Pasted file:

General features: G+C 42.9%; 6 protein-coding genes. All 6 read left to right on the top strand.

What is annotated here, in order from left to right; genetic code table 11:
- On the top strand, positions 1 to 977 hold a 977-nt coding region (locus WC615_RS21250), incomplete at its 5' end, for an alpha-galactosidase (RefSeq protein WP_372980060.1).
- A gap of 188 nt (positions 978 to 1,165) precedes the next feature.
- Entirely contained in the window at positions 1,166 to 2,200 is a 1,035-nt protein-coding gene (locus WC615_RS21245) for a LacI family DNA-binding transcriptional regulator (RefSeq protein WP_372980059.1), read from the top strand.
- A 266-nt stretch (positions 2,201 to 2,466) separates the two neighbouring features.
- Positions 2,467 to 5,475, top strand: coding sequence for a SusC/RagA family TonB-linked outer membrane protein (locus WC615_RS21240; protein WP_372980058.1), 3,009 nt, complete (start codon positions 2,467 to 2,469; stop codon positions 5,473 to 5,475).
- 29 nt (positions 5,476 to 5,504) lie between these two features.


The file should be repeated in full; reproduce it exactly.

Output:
General features: G+C 42.9%; 6 protein-coding genes. All 6 read left to right on the top strand.

What is annotated here, in order from left to right; genetic code table 11:
- On the top strand, positions 1 to 977 hold a 977-nt coding region (locus WC615_RS21250), incomplete at its 5' end, for an alpha-galactosidase (RefSeq protein WP_372980060.1).
- A gap of 188 nt (positions 978 to 1,165) precedes the next feature.
- Entirely contained in the window at positions 1,166 to 2,200 is a 1,035-nt protein-coding gene (locus WC615_RS21245) for a LacI family DNA-binding transcriptional regulator (RefSeq protein WP_372980059.1), read from the top strand.
- A 266-nt stretch (positions 2,201 to 2,466) separates the two neighbouring features.
- Positions 2,467 to 5,475, top strand: coding sequence for a SusC/RagA family TonB-linked outer membrane protein (locus WC615_RS21240; protein WP_372980058.1), 3,009 nt, complete (start codon positions 2,467 to 2,469; stop codon positions 5,473 to 5,475).
- 29 nt (positions 5,476 to 5,504) lie between these two features.